Resources elsewhere

For practical reasons I am focusing my Coldingham one-place study on the pre-1820 period. Later records such as census returns and civil registration records have been heavily transcribed and indexed already, and indexes and digital images are readily available at websites such as ScotlandsPeople.gov.uk, findmypast and Ancestry UK. I see no benefit in my reproducing the excellent work they have already done. I can make more of a contribution by focusing on the earlier period.

Church of Scotland parish registers before 1855 for Coldingham are also indexed already, so I will not be reproducing that here. The indexes are freely available now on ScotlandsPeople with links to pay-per-view images of the original records.

For early maps of the Coldingham area please visit the National Library of Scotland’s online map collection. Their digitised maps include earlier maps of the area, as well as later Ordnance Survey ones, including large-scale.

Also worth visiting is ScotlandsPlaces.gov.uk which includes many digitised tax records, especially from the 18th century, and other resources such as the Ordinance Survey Name Books from the 1850s which include detailed information about the history of specific places in Coldingham parish as remembered at that time. For early place names it is also worth checking the National Library of Scotland’s place name index for Blaeu’s atlas of 1654. It includes some place names not recorded on later maps.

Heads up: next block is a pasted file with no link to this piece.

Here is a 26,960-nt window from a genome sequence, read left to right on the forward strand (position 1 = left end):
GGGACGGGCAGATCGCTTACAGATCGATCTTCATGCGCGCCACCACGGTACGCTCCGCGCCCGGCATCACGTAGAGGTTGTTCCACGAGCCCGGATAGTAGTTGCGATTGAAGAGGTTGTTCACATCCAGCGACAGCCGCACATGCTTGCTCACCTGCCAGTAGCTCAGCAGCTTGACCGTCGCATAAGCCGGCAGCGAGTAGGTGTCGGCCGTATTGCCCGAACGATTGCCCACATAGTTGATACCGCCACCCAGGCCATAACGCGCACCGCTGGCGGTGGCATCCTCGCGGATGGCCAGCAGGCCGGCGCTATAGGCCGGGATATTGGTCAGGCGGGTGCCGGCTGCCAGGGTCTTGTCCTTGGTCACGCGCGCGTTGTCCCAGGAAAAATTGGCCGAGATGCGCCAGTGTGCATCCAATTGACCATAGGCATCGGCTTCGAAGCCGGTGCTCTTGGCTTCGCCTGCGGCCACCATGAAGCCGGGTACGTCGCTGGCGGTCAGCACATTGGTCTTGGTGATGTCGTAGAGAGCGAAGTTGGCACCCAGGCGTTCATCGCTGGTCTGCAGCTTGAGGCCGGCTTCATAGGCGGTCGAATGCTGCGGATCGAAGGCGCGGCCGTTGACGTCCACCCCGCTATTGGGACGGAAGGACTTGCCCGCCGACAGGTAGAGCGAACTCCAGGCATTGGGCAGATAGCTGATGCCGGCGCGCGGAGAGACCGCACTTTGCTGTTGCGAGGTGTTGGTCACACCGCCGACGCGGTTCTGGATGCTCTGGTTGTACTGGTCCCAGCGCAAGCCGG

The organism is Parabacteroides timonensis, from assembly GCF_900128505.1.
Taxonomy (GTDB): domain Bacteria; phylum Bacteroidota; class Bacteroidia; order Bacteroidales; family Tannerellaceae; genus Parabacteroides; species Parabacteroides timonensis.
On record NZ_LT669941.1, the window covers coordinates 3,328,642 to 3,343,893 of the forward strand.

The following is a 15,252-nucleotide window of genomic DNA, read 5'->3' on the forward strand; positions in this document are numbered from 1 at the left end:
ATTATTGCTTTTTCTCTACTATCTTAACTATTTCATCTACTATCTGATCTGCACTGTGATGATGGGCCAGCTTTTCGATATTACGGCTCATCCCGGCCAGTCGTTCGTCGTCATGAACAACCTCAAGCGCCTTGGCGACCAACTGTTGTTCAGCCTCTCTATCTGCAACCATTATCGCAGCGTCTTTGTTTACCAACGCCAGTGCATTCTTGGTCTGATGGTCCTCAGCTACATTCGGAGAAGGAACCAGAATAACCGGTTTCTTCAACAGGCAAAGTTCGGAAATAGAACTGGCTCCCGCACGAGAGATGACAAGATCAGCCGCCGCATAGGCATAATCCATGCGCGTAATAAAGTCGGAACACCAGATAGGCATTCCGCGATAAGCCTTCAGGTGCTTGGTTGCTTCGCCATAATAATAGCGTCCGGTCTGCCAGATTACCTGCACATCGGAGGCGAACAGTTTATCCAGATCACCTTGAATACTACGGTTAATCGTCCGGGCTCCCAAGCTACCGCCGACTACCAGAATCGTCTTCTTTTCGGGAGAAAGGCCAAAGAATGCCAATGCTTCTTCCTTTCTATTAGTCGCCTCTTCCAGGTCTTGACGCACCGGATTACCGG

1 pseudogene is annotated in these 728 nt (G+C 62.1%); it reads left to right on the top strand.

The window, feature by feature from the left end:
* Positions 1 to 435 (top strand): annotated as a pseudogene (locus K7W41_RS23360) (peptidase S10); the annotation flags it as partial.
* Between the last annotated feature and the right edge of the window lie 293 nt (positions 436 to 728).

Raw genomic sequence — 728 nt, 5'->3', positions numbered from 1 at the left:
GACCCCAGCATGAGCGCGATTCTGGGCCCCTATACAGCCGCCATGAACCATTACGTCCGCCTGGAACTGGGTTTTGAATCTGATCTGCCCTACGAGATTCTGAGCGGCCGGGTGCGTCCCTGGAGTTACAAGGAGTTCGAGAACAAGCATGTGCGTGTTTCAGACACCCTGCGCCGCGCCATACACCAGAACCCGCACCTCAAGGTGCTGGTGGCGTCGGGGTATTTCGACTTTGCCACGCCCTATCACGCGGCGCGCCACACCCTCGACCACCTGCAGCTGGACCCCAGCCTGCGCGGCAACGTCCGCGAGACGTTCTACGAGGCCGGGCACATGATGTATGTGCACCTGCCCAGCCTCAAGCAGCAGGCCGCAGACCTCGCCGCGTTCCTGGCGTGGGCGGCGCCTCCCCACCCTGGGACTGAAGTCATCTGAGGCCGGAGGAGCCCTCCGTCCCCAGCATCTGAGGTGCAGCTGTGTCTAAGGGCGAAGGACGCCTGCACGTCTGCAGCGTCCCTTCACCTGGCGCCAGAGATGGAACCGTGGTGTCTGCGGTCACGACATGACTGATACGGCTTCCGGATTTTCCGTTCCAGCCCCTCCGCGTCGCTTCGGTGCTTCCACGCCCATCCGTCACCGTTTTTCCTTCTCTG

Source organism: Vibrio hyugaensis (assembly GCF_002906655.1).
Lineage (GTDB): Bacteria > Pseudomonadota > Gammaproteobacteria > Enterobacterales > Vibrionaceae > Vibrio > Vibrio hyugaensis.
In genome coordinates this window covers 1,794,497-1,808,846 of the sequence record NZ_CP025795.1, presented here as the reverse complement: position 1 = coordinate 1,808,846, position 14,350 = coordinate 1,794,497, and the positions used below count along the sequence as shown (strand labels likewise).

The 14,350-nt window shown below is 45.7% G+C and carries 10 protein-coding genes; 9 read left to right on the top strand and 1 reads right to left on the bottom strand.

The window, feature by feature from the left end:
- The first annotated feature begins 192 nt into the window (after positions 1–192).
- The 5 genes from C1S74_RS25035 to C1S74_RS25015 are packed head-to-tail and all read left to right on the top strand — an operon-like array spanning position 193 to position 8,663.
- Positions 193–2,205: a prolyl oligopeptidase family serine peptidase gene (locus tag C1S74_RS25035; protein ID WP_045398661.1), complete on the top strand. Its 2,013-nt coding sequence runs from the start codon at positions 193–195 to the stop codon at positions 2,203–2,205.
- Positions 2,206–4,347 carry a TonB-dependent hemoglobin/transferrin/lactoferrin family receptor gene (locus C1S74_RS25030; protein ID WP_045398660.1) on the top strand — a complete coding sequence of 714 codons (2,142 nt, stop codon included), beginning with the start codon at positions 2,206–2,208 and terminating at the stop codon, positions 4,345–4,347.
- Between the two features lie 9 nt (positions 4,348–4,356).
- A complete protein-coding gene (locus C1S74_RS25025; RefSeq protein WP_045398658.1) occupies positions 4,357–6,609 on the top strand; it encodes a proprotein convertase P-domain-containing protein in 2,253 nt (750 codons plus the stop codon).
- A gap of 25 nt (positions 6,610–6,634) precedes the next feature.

The Coldingham pages in GENUKI (the UK and Ireland genealogy information service) contain information about numerous local genealogy resources. In a similar vein the Borders Family History Society have a very useful Coldingham page, which also includes details of the many local genealogy publications they sell.

The Scottish Borders Archive and Local History Centre in Hawick holds numerous local records, many not digitised. They include school records, parochial board minutes and accounts (later poor relief), local crime records etc. They are well worth checking out.

Finally, the St Abbs Community Website has a lot of information about the history of St Abbs village (originally called Coldingham Shore). As well as articles about different kinds of fishing, the website includes a photographic archive of over 100 old postcards showing images from the village and surrounding area.